We have all seen references on our electronic equipment titled ‘waterproof’ and ‘water resistant’. These labels are usually attractive because it gives us a sense of security that our devices will be safeguarded against the weather or a dreaded watery submergence. However, water resistance and waterproof are two very different things and play a very influential role in the capabilities of your product. If you’ve wondered what the difference between water resistant vs waterproof ratings are, then you’ve come to the right place! The following are short definitions to the rather broad topic that we will discuss further in the article:
- Water Resistant:Water-resistance is regarded as the lowest level of water protection a product may have. The label suggests that the device may be built in such a way that it is difficult for water to get inside, or that it has been coated with a light substance that improves the devices’ likelihood of surviving an encounter with water. Water-resistance labels are commonly seen among watches, giving it the capability of withstanding a light rain shower or hand-wash
- Water Repellent (a better form of water resistance):Water repellent devices possess the properties to, you probably guessed it, repel water, making it hydrophobic. These products stand a good chance of being coated with some form of thin-film nanotechnology and stand a much better chance against water than your average ‘water resistant’ device. Water resistant and water repellent are very similar in nature but overall they are not impervious to water.
- Waterproof:The definition to waterproof is pretty straightforward, water shouldn’t be able to enter the device or it shouldn’t be affected by any water contact. There is currently no industry standard that has been established in order for a device to classify as waterproof. The closest thing we have to a waterproof rating is the Ingress Protection Rating scale or IP Code, but we will discuss this in much greater detail further in the article. It can be briefly described as a scale that assigns devices a rating from 0 to 8 in terms of how effective that unit is at keeping water from entering it.
Water resistance and waterproofing are in effect differing acceptance of manufacturer liability. If a manufacturer labels something as ‘waterproof’ and it leaks or breaks due to water, they are liable for a replacement. On the other hand, if a manufacturer states the device is water resistant, they mean they have made efforts to waterproof it, but they limit the liability by calling it water resistant and then qualifying it with depths and times.
This may be the reason we don’t see a ‘waterproof watch’ as often as we see a ‘water-resistant watch of up to 200 meters.’ Labeling a product as waterproof is simply too risky for most companies because it usually communicates the idea that this is a permanent condition, and whatever has been ‘waterproofed’ will never malfunction due to water. However, some companies are willing to take that risk, in this article we will go in-depth with waterproof ratings and what you should look out for when buying a water-friendly device.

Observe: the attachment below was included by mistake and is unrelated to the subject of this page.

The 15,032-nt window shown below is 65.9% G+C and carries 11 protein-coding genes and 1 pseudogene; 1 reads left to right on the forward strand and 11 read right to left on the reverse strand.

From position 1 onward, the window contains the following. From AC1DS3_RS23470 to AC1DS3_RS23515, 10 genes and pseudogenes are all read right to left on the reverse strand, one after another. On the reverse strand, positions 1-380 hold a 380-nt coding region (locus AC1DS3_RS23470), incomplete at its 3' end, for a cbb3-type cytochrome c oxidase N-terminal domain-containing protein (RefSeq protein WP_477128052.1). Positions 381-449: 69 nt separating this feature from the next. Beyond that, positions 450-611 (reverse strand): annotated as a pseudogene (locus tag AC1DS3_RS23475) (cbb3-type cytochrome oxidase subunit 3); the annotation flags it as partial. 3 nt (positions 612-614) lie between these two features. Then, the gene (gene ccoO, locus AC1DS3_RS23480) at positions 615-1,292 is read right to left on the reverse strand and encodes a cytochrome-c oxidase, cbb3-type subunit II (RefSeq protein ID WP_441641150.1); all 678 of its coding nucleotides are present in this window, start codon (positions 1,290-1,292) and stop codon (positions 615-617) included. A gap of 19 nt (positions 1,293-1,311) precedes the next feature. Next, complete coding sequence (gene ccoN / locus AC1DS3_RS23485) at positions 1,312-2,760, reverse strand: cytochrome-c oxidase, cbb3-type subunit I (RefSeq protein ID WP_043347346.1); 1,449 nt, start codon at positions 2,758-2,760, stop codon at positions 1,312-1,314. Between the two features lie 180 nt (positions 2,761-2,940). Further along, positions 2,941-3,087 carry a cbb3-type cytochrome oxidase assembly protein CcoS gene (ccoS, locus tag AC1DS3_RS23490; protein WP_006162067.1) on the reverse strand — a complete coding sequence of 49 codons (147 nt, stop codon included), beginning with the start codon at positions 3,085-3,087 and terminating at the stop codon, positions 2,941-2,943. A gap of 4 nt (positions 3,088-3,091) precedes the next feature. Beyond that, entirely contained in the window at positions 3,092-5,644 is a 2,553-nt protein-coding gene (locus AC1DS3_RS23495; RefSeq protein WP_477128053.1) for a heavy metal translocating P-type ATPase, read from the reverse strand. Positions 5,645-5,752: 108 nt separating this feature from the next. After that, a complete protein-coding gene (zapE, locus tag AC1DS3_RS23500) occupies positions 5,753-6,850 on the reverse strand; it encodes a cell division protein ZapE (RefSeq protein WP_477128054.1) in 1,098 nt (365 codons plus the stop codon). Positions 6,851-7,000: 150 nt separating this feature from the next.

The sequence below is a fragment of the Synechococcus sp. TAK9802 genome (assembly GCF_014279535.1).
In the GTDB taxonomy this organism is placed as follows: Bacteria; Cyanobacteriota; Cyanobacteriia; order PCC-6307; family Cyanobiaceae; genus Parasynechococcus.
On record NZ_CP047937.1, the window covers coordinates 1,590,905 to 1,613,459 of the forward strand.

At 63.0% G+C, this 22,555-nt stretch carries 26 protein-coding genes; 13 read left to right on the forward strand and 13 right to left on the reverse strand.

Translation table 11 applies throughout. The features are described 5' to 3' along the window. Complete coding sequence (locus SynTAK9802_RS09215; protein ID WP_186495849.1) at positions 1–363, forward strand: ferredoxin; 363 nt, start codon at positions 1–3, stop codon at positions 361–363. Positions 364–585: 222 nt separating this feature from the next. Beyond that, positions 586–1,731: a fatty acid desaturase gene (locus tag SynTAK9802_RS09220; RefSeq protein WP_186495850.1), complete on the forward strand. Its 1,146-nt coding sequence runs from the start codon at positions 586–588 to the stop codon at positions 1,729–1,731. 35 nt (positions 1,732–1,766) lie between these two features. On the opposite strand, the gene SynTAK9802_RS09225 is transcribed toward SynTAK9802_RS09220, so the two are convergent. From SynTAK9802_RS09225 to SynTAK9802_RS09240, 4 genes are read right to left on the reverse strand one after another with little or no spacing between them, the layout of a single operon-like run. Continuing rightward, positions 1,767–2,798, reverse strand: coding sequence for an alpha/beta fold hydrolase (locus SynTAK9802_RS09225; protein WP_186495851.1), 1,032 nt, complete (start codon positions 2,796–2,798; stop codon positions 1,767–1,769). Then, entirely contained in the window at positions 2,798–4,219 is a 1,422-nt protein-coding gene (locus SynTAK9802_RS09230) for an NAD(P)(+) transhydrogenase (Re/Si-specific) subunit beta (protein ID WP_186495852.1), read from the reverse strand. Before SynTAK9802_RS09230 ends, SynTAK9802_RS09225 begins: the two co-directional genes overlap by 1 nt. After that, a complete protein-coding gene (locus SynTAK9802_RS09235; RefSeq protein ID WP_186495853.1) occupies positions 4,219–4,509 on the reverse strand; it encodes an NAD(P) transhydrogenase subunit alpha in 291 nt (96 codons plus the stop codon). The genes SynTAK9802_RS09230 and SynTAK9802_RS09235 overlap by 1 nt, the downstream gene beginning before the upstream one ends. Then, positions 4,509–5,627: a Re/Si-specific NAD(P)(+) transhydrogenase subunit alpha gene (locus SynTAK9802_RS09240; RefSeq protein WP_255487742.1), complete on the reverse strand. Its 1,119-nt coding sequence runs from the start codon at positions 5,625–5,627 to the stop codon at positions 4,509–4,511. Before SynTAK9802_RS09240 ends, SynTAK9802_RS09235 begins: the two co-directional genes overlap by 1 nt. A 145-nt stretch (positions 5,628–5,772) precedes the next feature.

IPX Ratings Explained
Thanks to the advancement in Bluetooth technology, more and more electronics are becoming mobile. Speakers and electronics which previously had to stay home can now be taken with you on your outdoor adventure. While this can be seen as a vast leap in luxury and entertainment, consumers need to be wary of the degree of protection offered by their Bluetooth-enabled devices against the elements. Indeed, it would be a rather unfortunate event if your new speaker accidentally fell into the pool and it wasn’t actually ‘waterproof.’
To aid us in our confusion manufacturers have put some information on their device descriptions such as water-resistant, water repellent and waterproof as previously discussed above. However these terms can sometimes be too vague for customers, and in reality, protects the manufacturer from liability. Do not fear fellow consumer, you might have noticed a little statement labeled “IPX7”, these values are the actual degree of protection against intrusions and the ensuing description will help you better understand it.
IP can be described as Ingress Protection or International Protection and is the global standard by which devices are measures in relation to their waterproofing and solid objects. The letter ‘X’ in IPX is a placeholder, one that is filled a numerical level depending on how much water a designated item can be exposed to without it malfunctioning. A practical example can be explained as follows:
- If a product has a water rating of 7, the rating will be displayed as IPX7.
- If a product has a dust rating of 6 and a water rating of 7, the rating will be displayed as IP67.
- In very rare cases, the dust and water ratings are the same, let’s say both are 4, then the rating will be displayed as IP4.
For the purposes of the article concerning water resistance and waterproofing, liquid and moisture defenses range from IPX0 to IPX8, and are displayed in the chart below:
|IP Rating||Water Protection (liquids)|
|IPX0||The device has no protection against water or moisture.|
|IPX1||The device can resist water that vertically drips onto it.|